Ernie Adair, chairman and CEO of National Black McDonald’s Operators Association

By Marcia Wade

stands as a monument to the National Black McDonald’s Operators Association, the largest African American business association with $2.7 billion in sales.

The restaurant celebrated its grand reopening in January with renovations including a mural featuring images of the first black owner, Herman Petty; the founders of the NBMOA, including Don Thompson—McDonald’s USA’s first black president; and the current owner, Yolanda Travis.

Ernie Adair, chairman and CEO of NBMOA and owner of nine McDonald’s franchises, elaborates on the strategies and four pillars of commitment that have kept NBMOA members prosperous and the McDonald’s corporation diverse.

Are black-owned McDonald’s franchises increasing?

The number of black franchises is at an all-time high. We have more than 300 throughout the U.S. Our goal is to always maintain a 12% representation or higher to mirror the U.S. black population base. We are right on par and continuing to increase.

What strategies has the NBMOA used to become one of the leading organizations of black business owners?

Our success is measured according to our four strategic pillars 1) eligibility for growth; 2) cash flow improvement; 3) wealth building; 4) and community involvement.

It is important that we maximize our units so our cash flows match or are better than the cash flows of general market owners. When an owner does not grow [his or] her balance sheet, then [he or] she isn’t eligible to grow and open a new unit. We encourage owners to take a piece of what they make and reinvest it in their restaurants and also into wealth building.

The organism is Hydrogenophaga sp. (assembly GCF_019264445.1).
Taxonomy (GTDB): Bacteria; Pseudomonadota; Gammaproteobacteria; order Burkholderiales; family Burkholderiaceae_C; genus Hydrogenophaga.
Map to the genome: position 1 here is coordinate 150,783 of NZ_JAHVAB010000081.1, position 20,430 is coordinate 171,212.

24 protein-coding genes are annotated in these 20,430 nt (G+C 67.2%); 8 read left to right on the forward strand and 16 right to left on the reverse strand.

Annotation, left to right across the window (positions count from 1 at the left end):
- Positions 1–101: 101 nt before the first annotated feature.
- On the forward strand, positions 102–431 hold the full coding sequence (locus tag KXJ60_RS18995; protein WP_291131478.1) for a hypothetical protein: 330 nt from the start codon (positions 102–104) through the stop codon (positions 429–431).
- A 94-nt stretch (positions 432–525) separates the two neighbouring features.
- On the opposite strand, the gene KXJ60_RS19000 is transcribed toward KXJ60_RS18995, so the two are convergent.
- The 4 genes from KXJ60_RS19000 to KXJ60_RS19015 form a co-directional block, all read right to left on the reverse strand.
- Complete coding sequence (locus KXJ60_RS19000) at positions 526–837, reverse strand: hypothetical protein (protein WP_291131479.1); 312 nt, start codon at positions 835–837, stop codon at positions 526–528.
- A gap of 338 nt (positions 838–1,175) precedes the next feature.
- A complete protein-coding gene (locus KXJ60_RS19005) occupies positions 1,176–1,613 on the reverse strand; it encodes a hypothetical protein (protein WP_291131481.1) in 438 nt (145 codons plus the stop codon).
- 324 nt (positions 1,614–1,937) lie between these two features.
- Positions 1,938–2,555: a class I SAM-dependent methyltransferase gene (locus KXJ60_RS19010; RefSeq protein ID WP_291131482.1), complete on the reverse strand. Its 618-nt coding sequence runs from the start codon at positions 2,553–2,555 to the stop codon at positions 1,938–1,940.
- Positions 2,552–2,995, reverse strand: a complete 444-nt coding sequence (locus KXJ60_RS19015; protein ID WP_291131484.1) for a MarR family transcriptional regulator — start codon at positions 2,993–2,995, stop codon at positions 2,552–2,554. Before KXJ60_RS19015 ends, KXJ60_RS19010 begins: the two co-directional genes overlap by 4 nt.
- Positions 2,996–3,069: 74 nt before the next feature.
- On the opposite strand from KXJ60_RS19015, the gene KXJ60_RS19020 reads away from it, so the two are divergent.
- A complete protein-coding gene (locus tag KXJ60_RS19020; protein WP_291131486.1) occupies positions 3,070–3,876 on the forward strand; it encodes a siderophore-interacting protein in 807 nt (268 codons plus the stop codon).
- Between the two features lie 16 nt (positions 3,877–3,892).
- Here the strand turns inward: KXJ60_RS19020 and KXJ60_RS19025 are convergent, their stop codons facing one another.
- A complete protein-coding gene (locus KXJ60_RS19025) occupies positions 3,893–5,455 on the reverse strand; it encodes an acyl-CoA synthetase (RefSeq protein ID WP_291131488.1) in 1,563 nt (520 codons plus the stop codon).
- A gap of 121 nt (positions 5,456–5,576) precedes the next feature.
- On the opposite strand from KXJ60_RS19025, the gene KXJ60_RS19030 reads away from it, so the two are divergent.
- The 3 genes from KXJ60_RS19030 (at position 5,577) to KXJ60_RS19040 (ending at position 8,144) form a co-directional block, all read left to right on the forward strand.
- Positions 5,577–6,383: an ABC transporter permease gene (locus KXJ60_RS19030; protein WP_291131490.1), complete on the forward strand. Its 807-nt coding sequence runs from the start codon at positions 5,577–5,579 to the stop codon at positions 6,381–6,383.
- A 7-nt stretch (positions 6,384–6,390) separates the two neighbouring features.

How does community involvement play a role?

If you take money out, you definitely want to put money back into the community. Last year the NBMOA gave out about $50,000 in scholarships. We are donating $100,000 this year through the United Negro College Fund.

How does the association advocate on behalf of individual owners?

In most cases, by involving ourselves and helping each other; we can almost always find the solution. If the owner has exhausted all resources and the problem still exists, we will help balance that owner’s portfolio by requesting that McDonald’s offer them an opportunity in a location that doesn’t have that problem.

Leave a Reply

Your email address will not be published. Required fields are marked *